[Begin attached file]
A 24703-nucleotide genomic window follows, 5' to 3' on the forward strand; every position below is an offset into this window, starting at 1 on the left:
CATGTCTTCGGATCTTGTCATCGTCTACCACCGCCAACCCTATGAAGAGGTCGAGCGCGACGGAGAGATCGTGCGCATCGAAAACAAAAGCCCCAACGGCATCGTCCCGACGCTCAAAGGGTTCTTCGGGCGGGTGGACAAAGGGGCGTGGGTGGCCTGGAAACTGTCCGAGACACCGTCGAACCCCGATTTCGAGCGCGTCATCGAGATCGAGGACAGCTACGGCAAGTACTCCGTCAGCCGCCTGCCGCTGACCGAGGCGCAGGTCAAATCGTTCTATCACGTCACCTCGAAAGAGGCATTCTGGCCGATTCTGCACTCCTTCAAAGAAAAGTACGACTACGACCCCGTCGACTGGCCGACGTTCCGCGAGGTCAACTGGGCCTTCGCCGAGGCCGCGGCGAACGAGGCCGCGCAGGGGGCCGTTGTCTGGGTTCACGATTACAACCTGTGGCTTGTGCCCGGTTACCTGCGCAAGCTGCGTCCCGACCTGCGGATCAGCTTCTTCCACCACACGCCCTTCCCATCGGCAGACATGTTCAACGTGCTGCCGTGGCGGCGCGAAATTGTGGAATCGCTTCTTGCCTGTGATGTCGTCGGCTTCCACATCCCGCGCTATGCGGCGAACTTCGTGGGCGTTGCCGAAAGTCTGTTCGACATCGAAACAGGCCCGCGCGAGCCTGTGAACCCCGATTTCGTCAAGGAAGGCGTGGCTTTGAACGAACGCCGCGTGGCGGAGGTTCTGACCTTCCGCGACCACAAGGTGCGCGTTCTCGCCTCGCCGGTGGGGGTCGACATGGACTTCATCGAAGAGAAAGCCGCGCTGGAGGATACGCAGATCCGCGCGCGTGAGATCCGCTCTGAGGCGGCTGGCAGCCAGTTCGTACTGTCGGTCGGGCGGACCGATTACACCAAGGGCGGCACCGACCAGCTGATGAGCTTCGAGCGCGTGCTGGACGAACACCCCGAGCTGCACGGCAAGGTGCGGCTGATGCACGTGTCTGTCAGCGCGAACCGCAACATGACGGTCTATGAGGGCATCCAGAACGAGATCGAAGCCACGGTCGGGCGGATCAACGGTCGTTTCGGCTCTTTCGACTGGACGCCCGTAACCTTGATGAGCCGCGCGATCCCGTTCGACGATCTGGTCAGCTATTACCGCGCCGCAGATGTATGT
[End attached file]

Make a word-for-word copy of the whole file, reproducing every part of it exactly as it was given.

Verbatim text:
A 24703-nucleotide genomic window follows, 5' to 3' on the forward strand; every position below is an offset into this window, starting at 1 on the left:
CATGTCTTCGGATCTTGTCATCGTCTACCACCGCCAACCCTATGAAGAGGTCGAGCGCGACGGAGAGATCGTGCGCATCGAAAACAAAAGCCCCAACGGCATCGTCCCGACGCTCAAAGGGTTCTTCGGGCGGGTGGACAAAGGGGCGTGGGTGGCCTGGAAACTGTCCGAGACACCGTCGAACCCCGATTTCGAGCGCGTCATCGAGATCGAGGACAGCTACGGCAAGTACTCCGTCAGCCGCCTGCCGCTGACCGAGGCGCAGGTCAAATCGTTCTATCACGTCACCTCGAAAGAGGCATTCTGGCCGATTCTGCACTCCTTCAAAGAAAAGTACGACTACGACCCCGTCGACTGGCCGACGTTCCGCGAGGTCAACTGGGCCTTCGCCGAGGCCGCGGCGAACGAGGCCGCGCAGGGGGCCGTTGTCTGGGTTCACGATTACAACCTGTGGCTTGTGCCCGGTTACCTGCGCAAGCTGCGTCCCGACCTGCGGATCAGCTTCTTCCACCACACGCCCTTCCCATCGGCAGACATGTTCAACGTGCTGCCGTGGCGGCGCGAAATTGTGGAATCGCTTCTTGCCTGTGATGTCGTCGGCTTCCACATCCCGCGCTATGCGGCGAACTTCGTGGGCGTTGCCGAAAGTCTGTTCGACATCGAAACAGGCCCGCGCGAGCCTGTGAACCCCGATTTCGTCAAGGAAGGCGTGGCTTTGAACGAACGCCGCGTGGCGGAGGTTCTGACCTTCCGCGACCACAAGGTGCGCGTTCTCGCCTCGCCGGTGGGGGTCGACATGGACTTCATCGAAGAGAAAGCCGCGCTGGAGGATACGCAGATCCGCGCGCGTGAGATCCGCTCTGAGGCGGCTGGCAGCCAGTTCGTACTGTCGGTCGGGCGGACCGATTACACCAAGGGCGGCACCGACCAGCTGATGAGCTTCGAGCGCGTGCTGGACGAACACCCCGAGCTGCACGGCAAGGTGCGGCTGATGCACGTGTCTGTCAGCGCGAACCGCAACATGACGGTCTATGAGGGCATCCAGAACGAGATCGAAGCCACGGTCGGGCGGATCAACGGTCGTTTCGGCTCTTTCGACTGGACGCCCGTAACCTTGATGAGCCGCGCGATCCCGTTCGACGATCTGGTCAGCTATTACCGCGCCGCAGATGTATGT